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Women_money_investments_female-hands-holding-money Get a group of females together and they can talk about anything from pedicures to politics to travelling solo around Peru. Read any of the many Facebook forums dedicated to women, where they are happy to share tips, and you’ll find a wealth of knowledge on myriad different topics. Yet, there is one subject females tend to shy away from in comparison to others – their relationship with money and investing.

Indeed, according to research 61% of women would rather talk about death than money yet recent research shows women’s # 1 financial regret is not investing more money.

The title of this article was supposed to be called ‘Women and Wealth’, but I knew to capture the reader’s attention, the word ‘wealth’ would need to be omitted. Now I have your attention, please do read on.

Financially independent

In the early 2000’s I lived in Manhattan, New York. Just like every other female in their 20’s, I was obsessed with Carrie Bradshaw and Sex in the City. I watched and rewatched every episode, and with every episode I was constantly perturbed over how Carrie never had enough money for rent. The thought of her damaging her Manolos was more traumatising than being evicted from her own apartment! Not one episode was about women, money or investing – everything that represents strong financially independent women!

In 2022 women have certainly come a long way. We have seen incredible achievements and advancements with women who now hold roles as Heads of State, CEOs, board members of Fortune 500 companies and founders of highly successful start-ups. Yet women still face many challenges including:

  • Gender pay gap – women on average earn 23% less than men
  • Longevity – women on average outlive men by five years
  • Career breaks – to have children or care for elderly. The ‘mummy penalty’ is a pay gap three times that of non-mothers due to lost income and missed opportunities for promotion
  • Juggling family and work – 41% of mothers vs 20% of fathers says that being a working parent has made it harder to advance in their careers

Due to the recent pandemic, women are leaving the labour force (and seeing a reduction in income) at a greater rate than men. Now let’s look at some key statistics:

  • 72% of women don’t feel confident about selecting investments on their own
  • 67% of women feel misunderstood by their financial adviser
  • 63% of women don’t feel knowledgeable they can plan for their retirement
  • 60% of women worry about not having enough money to last through their retirement
  • Only 12% of women are “very confident” in their ability to retire fully with a comfortable lifestyle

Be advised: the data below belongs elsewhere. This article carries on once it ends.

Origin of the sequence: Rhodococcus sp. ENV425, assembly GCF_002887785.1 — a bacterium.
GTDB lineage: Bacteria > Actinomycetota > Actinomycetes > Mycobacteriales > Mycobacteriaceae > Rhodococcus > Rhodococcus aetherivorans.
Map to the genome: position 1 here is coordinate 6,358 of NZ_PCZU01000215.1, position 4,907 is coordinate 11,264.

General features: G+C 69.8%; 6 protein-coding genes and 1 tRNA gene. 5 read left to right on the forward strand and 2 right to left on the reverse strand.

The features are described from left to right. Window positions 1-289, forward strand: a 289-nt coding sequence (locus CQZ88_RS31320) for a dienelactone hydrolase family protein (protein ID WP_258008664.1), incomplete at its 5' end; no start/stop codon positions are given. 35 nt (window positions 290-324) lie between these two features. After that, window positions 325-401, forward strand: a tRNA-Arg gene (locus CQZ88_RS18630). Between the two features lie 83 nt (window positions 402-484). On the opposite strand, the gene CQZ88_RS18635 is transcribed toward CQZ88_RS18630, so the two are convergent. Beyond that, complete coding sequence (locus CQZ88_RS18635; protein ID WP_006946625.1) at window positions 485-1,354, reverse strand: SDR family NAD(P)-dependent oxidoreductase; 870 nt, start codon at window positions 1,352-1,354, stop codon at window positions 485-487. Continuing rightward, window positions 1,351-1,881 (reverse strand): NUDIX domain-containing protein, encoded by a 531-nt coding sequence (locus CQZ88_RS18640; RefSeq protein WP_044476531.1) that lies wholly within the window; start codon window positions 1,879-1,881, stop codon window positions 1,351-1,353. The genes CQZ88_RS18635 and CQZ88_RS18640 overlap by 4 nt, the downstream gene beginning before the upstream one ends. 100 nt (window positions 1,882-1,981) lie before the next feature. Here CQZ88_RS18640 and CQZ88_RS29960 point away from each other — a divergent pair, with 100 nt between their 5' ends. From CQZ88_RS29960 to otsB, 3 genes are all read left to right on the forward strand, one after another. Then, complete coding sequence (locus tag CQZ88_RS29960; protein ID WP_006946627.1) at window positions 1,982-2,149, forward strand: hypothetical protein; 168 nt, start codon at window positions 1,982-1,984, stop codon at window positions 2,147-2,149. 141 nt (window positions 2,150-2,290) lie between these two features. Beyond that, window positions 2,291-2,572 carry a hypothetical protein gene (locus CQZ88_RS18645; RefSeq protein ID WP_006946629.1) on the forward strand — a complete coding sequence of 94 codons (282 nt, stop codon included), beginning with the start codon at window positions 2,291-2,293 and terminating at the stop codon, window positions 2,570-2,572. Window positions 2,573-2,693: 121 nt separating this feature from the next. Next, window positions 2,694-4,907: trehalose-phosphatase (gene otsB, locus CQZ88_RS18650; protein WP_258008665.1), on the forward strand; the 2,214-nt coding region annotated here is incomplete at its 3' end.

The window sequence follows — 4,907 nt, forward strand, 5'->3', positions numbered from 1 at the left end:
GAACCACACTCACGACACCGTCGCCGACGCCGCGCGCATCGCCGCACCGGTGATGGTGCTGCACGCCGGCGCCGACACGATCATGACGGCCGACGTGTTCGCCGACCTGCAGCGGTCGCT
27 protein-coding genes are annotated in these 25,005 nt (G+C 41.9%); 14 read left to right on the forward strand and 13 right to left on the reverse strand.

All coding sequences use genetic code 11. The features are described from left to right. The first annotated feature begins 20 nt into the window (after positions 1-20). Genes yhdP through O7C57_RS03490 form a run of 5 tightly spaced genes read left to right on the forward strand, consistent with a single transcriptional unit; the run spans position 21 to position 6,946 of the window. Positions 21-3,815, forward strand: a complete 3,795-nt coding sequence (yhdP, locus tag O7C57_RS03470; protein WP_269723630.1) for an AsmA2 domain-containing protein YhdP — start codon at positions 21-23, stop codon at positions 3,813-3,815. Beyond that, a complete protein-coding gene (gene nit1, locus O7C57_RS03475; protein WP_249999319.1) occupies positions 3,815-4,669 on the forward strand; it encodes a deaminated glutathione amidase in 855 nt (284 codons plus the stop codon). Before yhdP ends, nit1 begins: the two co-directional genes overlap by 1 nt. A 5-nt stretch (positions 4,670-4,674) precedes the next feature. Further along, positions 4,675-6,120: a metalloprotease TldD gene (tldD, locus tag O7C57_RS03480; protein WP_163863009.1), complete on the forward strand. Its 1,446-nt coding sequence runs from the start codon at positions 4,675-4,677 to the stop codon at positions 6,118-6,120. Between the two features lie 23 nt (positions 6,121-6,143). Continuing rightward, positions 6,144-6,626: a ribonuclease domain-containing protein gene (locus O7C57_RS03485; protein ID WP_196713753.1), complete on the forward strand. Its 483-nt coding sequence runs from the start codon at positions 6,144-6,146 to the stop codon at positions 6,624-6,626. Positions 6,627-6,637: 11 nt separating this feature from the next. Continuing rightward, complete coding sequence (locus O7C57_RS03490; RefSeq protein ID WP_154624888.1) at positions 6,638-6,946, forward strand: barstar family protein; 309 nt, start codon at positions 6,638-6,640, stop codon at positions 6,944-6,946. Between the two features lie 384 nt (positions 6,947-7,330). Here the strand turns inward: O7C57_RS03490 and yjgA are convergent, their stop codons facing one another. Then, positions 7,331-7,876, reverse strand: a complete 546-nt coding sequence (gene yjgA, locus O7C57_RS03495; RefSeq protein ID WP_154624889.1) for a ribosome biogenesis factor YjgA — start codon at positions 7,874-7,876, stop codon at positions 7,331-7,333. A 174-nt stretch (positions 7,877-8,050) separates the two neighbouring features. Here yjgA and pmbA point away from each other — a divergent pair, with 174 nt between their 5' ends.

• 57% of women feel financial terminology is confusing and makes it more difficult to make decisions
  • 38% of women describe themselves as in ‘control’ for their financial future compared to 55% of men
  • Financial concerns are among the most common sources of disagreement for couples

Don’t worry, there is some positive data:

  • 62% of women say they would like more financial knowledge, so they can make smarter financial decisions
  • Women’s investments outperform men’s by 1% annually. Impressive for a demographic of which only 28% feel confident in making investing decisions
  • Women are better savers, saving on average 8.3% of salaries while men save on average 7.9% of their salaries.

And so it appears that women must face the challenges of lack of confidence, lack of knowledge, not feeling in control, and concerns about their retirement.


Financial freedom

Given that 9 out of 10 females will be the sole decision-maker at some point in their lives, it is critical that women arm themselves with the knowledge and confidence to take control of their financial wellbeing.

With an estimated USD68 trillion in wealth transfer over the next 20 years, women are quickly becoming the largest group of wealth owners on the planet, and it’s anticipated that we will soon control more than half of the world’s wealth.

Right now, a woman’s best protection is money of her own; her own safety nest. Especially in the unfortunate event of assets and bank accounts being frozen, often leaving dependent spouses with financial issues in an already challenging time.

Women must be included in the wealth conversation – minus the jargon, fancy technical terms and references to ‘pinkwashing’. Women certainly don’t want a ‘women’s bond’ when it comes to money and investing. We want to be treated as equals with trust, personal connections, the opportunity to ask questions, to be listened to, and to feel safe.

So, for every woman reading this article, financial independence is a necessity, and where possible, should be made a priority. Allow yourself to become more financially literate, to have conversations about money and investing and expand the financial dialogue.

And for every male reading this, you have the responsibility to be a financial advocate, to be inclusive and encourage your spouse, mother, sister, daughter or colleague to take greater charge. We all need to become the CEOs of our financial lives equally.

When women are stronger financially, everyone wins.

Batya Shulman is a Partner at Select Investors. To discuss your specific financial circumstances contact her at Batya.Shulman@sjpp.asia or phone +65 9626 8576.

(Statistics source: 2021 studies by Fidelity and Blackrock Investor Pulse Survey)